A wonderful report from New Geography, on the great state of Texas which far out shadows California—except for weather and physical beauty—but important to read for economic, urban, and political instruction on how to be user friendly.
The future of American cities can be summed up in five letters: Texas. The metropolitan areas of the Lone Star state are developing rapidly. These cities are offering residents a broad array of choices — from high density communities to those where the population is spread out — and a wealth of opportunities.
Historically, Texas was heavily dependent on commodities such as oil, cotton, and cattle, with its cities largely disdained by observers. John Gunther, writing in 1946, described Houston as having “…a residential section mostly ugly and barren, without a single good restaurant and hotels with cockroaches.” The only reasons to live in Houston, he claimed, were economic ones; it was a city “…where few people think about anything but money.” He also predicted that the area would have a million people by now. Actually, the metropolitan area today is well on the way to seven million.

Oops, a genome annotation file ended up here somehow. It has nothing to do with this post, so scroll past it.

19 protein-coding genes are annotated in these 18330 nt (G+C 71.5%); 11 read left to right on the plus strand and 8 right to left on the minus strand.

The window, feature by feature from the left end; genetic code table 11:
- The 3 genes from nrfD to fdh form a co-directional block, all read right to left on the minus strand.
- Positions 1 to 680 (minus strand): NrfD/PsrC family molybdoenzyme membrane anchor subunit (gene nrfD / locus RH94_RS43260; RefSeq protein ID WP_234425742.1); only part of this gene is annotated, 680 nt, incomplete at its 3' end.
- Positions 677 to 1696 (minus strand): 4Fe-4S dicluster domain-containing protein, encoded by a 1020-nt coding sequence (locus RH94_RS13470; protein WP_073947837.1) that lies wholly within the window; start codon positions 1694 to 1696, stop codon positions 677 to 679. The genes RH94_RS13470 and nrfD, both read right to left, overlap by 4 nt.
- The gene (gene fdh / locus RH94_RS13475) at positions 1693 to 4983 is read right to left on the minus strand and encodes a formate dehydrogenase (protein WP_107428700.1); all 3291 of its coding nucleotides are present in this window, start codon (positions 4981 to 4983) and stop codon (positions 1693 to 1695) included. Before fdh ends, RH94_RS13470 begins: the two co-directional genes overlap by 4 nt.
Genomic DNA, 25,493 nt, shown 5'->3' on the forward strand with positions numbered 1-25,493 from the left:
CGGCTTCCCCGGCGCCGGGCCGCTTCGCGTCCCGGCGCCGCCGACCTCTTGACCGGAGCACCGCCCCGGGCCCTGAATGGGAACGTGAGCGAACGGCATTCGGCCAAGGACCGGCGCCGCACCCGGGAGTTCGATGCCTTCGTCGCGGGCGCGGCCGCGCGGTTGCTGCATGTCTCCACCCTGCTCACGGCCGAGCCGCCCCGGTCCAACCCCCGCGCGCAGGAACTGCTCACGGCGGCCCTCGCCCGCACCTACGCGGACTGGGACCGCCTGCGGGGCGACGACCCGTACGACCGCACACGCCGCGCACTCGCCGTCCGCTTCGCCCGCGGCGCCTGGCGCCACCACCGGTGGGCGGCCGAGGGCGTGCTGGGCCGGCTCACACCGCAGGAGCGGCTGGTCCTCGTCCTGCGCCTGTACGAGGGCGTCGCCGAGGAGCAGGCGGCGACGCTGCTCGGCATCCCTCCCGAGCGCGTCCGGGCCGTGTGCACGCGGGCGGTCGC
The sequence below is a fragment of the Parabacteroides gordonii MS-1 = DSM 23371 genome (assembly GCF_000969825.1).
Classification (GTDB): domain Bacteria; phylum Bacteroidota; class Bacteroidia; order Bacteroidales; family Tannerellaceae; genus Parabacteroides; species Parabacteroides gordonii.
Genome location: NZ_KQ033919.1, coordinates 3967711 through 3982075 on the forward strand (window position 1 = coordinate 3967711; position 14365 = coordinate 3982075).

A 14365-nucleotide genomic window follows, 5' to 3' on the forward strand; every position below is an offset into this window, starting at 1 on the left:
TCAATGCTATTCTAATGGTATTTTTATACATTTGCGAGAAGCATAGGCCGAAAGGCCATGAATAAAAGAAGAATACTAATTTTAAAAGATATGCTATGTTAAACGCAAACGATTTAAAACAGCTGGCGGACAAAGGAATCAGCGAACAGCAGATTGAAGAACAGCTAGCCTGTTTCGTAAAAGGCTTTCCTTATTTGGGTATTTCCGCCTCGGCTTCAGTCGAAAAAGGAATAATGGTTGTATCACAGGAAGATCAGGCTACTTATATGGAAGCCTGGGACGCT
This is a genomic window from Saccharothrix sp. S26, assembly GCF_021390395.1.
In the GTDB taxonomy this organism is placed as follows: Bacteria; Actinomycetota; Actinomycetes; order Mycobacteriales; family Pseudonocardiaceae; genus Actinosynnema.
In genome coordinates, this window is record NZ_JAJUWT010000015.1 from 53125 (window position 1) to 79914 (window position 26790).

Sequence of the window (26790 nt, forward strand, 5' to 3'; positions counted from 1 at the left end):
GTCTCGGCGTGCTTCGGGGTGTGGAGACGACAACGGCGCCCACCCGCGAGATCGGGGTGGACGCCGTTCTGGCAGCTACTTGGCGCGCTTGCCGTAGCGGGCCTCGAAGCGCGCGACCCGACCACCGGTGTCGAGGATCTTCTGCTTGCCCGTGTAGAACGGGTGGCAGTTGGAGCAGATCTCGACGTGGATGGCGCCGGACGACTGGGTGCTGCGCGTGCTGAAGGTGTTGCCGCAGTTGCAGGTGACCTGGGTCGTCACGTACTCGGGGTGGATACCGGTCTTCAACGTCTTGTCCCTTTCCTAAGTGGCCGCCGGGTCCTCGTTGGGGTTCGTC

It would no doubt shock Gunther to learn that Texas now boasts some of the most dynamic urban areas in the high income world. Approximately 80 percent of all population growth since 2000 in the Lone Star state has been in the four largest metropolitan areas. People may wear cowboy boots, drive pickups and attend the big rodeo in Houston, but they are first and foremost part of a great urban experiment.
The notion of Texas as an urban model still rankles many of those who think of themselves as urbanists. Most urbanists, when thinking of cities of the future, keep an eye on the past, identifying with the already great cities that follow the traditional transit dependent and dense urban form: New York, London, Chicago, Paris, Tokyo. And yet, within these five urban areas, there are large, evolving, dynamic sections that are automobile oriented and have lower density.